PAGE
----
ICD-9 Diagnosis Code V42.2

Heart valve transplant

Diagnosis Code V42.2

ICD-9: V42.2
Short Description: Heart valve transplant
Long Description: Heart valve replaced by transplant
This is the 2014 version of the ICD-9-CM diagnosis code V42.2

Code Classification
  • Supplementary classification of factors influencing health status and contact with health services
    • Persons with a condition influencing their health status (V40-V49)
      • V42 Organ or tissue replaced by transplant

Information for Medical Professionals

Convert to ICD-10 Additional informationCallout TooltipGeneral Equivalence Map
The ICD-10 and ICD-9 GEMs are used to facilitate linking between the diagnosis codes in ICD-9-CM and the new ICD-10-CM code set. The GEMs are the raw material from which providers, health information vendors and payers can derive specific applied mappings to meet their needs.

  • History of heart valve recipient
  • History of porcine aortic valve replacement
  • History of porcine mitral valve replacement
  • History of pulmonary valve replacement
  • History of tissue graft aortic valve replacement
  • History of tricuspid valve replacement

Index of Diseases and Injuries
References found for the code V42.2 in the Index of Diseases and Injuries:

    • Status (post)
      • transplant
        • heart V42.1
          • valve V42.2
    • Transplant (ed)
      • heart V42.1
        • valve V42.2

Information for Patients

Heart Surgery

Also called: Cardiac surgery

Heart surgery can correct problems with the heart if other treatments haven't worked or can't be used. The most common type of heart surgery for adults is coronary artery bypass grafting (CABG). During CABG, a healthy artery or vein from the body is connected, or grafted, to a blocked coronary (heart) artery.

Doctors also use heart surgery to

  • Repair or replace heart valves, which control blood flow through the heart
  • Repair abnormal or damaged structures in the heart
  • Implant medical devices that help control the heartbeat or support heart function and blood flow
  • Replace a damaged heart with a healthy heart from a donor
  • Treat heart failure and coronary heart disease
  • Control abnormal heart rhythms

Heart surgery has risks, even though its results often are excellent. Risks include bleeding, infection, irregular heartbeats, and stroke. The risk is higher if you are older or a woman. The risk is also higher if you have other diseases or conditions, such as diabetes, kidney disease, lung disease, or peripheral arterial disease.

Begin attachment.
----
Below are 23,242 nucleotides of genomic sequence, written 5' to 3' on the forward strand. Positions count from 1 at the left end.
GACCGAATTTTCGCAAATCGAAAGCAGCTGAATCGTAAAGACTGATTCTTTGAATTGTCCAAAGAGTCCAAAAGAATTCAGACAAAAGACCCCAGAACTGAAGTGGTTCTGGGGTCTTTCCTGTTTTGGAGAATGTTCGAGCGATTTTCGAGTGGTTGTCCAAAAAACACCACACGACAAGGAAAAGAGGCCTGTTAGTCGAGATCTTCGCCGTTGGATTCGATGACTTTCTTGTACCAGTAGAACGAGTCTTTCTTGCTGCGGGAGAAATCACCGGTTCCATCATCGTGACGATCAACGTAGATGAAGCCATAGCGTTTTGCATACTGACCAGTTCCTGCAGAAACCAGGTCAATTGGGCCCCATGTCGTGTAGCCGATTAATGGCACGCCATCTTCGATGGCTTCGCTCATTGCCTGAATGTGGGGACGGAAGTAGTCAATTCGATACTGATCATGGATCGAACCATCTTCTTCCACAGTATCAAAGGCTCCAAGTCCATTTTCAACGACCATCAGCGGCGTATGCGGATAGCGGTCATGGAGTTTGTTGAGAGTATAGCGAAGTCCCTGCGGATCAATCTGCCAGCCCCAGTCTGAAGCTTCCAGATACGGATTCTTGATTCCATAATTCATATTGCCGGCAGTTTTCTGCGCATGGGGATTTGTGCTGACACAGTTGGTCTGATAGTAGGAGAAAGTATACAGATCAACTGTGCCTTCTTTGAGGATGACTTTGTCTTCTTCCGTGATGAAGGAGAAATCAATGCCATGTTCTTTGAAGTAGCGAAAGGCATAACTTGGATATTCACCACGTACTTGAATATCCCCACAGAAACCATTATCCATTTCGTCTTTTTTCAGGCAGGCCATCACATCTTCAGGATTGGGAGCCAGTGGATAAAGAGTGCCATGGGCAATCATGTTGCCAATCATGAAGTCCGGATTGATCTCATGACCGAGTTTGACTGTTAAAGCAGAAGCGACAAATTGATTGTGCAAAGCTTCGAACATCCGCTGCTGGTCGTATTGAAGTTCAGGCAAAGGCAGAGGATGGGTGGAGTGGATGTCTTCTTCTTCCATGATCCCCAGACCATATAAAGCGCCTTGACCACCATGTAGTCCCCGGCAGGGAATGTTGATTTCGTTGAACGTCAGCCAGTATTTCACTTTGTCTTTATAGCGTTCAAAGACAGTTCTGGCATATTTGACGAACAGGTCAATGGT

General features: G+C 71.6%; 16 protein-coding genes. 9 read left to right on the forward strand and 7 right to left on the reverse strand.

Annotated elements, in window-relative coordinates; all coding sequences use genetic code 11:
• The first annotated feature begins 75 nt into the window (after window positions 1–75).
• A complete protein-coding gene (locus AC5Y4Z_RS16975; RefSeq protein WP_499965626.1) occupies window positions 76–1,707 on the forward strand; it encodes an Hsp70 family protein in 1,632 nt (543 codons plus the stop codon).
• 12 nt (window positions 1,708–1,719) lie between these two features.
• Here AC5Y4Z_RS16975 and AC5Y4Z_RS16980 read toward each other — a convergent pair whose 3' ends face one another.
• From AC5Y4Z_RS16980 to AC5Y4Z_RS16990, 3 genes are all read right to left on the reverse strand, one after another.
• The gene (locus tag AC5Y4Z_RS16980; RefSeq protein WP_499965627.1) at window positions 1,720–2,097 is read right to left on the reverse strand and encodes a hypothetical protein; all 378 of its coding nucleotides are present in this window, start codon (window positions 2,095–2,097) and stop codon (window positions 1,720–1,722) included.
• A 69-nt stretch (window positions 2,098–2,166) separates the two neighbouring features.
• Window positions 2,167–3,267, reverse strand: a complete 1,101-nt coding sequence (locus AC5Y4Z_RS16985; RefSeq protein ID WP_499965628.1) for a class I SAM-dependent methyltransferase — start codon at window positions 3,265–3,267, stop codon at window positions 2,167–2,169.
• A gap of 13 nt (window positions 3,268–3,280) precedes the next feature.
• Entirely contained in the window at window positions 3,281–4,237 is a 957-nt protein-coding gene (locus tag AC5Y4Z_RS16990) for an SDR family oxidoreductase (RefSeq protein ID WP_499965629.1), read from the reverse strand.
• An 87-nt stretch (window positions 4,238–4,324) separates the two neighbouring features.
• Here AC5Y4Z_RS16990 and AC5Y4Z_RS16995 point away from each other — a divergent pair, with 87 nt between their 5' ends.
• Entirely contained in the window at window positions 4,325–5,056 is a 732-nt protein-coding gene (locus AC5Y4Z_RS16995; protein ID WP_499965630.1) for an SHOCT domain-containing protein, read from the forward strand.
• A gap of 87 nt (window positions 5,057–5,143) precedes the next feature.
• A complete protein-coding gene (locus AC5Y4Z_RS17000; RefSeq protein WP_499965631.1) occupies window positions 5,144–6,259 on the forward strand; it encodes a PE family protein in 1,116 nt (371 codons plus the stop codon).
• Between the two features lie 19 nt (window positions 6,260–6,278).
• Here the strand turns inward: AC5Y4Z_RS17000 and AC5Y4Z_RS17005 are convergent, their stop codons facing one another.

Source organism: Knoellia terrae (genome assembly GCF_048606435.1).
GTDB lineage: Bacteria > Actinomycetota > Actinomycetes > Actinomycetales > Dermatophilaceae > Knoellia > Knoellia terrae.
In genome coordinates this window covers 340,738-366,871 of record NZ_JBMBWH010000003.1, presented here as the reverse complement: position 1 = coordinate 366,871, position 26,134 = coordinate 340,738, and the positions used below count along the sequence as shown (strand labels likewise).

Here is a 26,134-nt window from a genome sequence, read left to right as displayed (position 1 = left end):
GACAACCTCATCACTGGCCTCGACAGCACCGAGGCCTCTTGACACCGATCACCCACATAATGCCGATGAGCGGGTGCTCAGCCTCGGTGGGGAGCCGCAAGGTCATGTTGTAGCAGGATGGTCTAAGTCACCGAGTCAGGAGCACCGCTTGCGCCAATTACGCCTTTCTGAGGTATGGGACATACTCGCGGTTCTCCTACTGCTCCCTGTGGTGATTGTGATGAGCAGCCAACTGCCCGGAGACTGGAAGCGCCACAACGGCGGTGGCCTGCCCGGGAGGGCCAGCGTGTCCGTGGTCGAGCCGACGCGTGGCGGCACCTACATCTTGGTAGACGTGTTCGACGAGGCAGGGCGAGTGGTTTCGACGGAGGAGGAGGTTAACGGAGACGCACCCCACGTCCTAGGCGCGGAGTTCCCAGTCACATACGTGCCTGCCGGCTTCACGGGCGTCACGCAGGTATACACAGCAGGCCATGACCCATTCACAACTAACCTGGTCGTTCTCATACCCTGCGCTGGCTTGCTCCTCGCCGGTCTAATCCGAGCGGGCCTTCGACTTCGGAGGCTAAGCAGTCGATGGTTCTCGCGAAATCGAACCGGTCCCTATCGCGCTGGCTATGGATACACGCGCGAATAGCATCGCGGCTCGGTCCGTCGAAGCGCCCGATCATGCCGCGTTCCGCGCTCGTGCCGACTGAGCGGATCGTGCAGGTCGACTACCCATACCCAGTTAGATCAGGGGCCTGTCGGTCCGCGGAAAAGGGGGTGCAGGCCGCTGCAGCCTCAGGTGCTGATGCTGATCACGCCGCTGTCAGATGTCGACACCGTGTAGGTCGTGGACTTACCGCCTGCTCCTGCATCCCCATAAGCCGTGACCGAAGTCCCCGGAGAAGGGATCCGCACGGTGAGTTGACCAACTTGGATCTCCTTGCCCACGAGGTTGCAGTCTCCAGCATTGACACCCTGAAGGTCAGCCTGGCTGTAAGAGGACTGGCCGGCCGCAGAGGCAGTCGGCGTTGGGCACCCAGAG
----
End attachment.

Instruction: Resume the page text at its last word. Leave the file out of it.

NIH: National Heart, Lung, and Blood Institute

  • Aortic valve surgery - open
  • Heart valve surgery
  • Heart valve surgery - discharge
  • Mitral valve surgery - minimally invasive
  • Mitral valve surgery - open
  • Open heart surgery
  • Pediatric heart surgery - discharge
  • Sternal exploration or closure

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Heart Valve Diseases

Also called: Valvular heart disease

Your heart has four valves. Normally, these valves open to let blood flow through or out of your heart, and then shut to keep it from flowing backward. But sometimes they don't work properly. If they don't, you could have

  • Regurgitation - when blood leaks back through the valve in the wrong direction
  • Mitral valve prolapse - when one of the valves, the mitral valve, has "floppy" flaps and doesn't close tightly. It's one of the most common heart valve conditions. Sometimes it causes regurgitation.
  • Stenosis - when the valve doesn't open enough and blocks blood flow

Valve problems can be present at birth or caused by infections, heart attacks, or heart disease or damage. The main sign of heart valve disease is an unusual heartbeat sound called a heart murmur. Your doctor can hear a heart murmur with a stethoscope. But many people have heart murmurs without having a problem. Heart tests can show if you have a heart valve disease. Some valve problems are minor and do not need treatment. Others might require medicine, medical procedures, or surgery to repair or replace the valve.

NIH: National Heart, Lung, and Blood Institute

  • Absent pulmonary valve
  • Aortic insufficiency
  • Aortic stenosis
  • Aortic valve surgery - minimally invasive
  • Aortic valve surgery - open
  • Bicuspid aortic valve
  • Cardiac catheterization
  • Cardiac catheterization - discharge
  • Ebstein's anomaly
  • Electrocardiogram
  • Exercise stress test
  • Heart murmurs and other sounds
  • Heart valve surgery
  • Heart valve surgery - discharge
  • Left heart catheterization
  • Left heart ventricular angiography
  • Mitral stenosis
  • Mitral valve regurgitation
  • Mitral valve surgery - minimally invasive
  • Mitral valve surgery - open
  • Pulmonary valve stenosis
  • Right heart ventriculography
  • Tricuspid regurgitation

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